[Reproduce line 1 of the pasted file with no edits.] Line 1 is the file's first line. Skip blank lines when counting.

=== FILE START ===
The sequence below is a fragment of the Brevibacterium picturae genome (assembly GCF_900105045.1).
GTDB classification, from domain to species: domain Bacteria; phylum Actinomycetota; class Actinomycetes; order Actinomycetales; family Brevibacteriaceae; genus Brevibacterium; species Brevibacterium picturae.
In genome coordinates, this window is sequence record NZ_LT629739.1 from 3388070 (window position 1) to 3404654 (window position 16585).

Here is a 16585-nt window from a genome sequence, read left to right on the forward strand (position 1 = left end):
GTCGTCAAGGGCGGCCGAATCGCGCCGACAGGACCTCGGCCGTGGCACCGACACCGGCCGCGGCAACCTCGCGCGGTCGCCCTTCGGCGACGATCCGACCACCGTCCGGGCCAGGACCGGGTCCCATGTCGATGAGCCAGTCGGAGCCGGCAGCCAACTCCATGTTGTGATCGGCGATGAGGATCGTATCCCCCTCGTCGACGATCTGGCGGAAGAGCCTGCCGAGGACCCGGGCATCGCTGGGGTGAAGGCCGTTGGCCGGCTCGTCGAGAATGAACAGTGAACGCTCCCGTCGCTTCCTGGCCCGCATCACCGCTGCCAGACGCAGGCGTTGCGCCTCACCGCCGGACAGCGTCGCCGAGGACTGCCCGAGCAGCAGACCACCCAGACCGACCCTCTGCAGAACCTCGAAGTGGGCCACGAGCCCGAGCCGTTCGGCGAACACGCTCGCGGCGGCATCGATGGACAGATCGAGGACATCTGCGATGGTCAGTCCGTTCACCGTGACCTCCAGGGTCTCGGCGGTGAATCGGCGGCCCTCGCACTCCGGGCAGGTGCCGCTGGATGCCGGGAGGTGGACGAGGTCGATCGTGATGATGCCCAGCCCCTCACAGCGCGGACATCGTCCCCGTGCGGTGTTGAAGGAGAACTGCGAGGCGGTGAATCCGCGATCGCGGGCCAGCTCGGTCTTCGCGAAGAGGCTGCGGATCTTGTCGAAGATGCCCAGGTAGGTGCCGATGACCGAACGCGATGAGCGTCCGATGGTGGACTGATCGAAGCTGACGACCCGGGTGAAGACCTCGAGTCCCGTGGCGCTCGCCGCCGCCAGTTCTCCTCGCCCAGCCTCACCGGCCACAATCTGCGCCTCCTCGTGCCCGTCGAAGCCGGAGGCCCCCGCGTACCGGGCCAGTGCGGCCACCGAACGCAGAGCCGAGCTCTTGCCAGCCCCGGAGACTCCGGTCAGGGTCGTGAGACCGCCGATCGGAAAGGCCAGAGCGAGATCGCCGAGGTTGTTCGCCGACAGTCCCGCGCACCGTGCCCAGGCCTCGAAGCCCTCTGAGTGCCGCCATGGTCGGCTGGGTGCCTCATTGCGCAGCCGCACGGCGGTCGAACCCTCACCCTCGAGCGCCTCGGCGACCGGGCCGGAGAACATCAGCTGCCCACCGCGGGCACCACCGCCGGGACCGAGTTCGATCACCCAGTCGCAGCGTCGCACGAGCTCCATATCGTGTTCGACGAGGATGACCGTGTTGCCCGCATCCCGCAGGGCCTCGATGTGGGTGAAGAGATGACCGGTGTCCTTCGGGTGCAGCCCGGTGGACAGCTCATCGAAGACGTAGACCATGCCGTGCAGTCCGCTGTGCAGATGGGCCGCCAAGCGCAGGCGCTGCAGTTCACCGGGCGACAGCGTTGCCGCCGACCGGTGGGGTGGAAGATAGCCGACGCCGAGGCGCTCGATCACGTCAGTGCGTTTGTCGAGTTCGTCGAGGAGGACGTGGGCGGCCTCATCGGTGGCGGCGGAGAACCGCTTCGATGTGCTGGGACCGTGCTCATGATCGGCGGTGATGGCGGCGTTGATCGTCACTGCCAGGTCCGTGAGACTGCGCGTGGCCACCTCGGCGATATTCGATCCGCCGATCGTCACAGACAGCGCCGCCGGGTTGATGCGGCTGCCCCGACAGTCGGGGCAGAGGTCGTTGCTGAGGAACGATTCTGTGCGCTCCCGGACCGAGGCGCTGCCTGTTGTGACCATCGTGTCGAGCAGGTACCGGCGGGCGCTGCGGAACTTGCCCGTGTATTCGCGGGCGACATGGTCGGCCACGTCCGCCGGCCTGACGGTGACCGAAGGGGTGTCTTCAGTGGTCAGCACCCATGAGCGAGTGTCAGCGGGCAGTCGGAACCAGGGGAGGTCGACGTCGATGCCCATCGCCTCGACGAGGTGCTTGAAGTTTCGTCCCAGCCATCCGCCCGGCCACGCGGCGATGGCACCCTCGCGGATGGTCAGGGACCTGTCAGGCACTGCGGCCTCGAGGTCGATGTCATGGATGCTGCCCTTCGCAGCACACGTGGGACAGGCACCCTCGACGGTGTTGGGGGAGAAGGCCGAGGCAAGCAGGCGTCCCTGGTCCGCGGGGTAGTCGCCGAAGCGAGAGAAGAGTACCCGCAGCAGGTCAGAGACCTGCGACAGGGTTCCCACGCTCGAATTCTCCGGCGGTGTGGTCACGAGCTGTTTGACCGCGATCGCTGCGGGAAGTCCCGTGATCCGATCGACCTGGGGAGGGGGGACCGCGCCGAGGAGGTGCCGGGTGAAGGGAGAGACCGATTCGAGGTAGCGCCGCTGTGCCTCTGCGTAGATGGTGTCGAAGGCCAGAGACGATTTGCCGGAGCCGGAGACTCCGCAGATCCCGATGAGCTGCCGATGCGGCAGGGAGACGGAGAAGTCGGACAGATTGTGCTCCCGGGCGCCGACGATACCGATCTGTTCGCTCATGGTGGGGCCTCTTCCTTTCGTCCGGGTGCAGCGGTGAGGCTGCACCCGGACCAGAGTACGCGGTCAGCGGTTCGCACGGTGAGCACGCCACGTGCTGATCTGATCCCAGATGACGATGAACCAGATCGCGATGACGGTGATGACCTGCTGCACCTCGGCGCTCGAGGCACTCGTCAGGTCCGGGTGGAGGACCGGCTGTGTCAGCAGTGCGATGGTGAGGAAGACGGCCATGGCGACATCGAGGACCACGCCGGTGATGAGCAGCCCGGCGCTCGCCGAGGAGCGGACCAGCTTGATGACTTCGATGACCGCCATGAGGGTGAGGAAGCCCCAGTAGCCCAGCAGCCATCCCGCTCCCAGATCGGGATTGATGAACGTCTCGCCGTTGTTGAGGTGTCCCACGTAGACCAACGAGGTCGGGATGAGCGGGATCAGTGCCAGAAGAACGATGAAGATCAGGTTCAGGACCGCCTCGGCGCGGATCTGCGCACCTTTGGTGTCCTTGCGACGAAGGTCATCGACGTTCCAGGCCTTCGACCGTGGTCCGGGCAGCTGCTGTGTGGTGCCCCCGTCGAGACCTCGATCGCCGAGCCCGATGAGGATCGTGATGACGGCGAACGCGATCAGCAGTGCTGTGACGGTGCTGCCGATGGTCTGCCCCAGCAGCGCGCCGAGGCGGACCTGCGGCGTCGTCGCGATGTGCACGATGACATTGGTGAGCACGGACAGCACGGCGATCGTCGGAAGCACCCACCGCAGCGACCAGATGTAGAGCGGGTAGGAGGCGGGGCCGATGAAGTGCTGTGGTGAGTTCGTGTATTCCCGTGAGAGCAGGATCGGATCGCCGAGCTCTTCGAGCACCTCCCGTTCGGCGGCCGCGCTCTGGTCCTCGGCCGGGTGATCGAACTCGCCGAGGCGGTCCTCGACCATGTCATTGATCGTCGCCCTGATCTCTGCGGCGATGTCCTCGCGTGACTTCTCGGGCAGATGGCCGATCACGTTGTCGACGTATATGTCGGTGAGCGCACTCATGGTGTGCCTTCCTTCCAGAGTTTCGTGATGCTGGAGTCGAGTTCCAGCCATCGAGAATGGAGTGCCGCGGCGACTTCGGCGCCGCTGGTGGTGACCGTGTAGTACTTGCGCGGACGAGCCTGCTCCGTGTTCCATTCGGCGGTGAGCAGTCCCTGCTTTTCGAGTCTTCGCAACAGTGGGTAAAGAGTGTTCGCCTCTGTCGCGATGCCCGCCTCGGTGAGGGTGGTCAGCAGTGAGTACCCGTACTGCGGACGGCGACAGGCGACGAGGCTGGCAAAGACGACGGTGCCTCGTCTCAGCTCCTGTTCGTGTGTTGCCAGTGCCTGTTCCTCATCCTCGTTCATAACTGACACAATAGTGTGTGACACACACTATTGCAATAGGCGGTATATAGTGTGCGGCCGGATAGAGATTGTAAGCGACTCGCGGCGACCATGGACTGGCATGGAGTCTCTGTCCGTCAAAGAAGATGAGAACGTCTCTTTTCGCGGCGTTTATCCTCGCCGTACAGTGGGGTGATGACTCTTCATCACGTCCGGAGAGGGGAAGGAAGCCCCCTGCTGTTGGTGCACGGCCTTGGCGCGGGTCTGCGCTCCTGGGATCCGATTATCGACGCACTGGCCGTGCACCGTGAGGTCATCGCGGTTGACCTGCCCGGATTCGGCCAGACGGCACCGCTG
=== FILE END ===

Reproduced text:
The sequence below is a fragment of the Brevibacterium picturae genome (assembly GCF_900105045.1).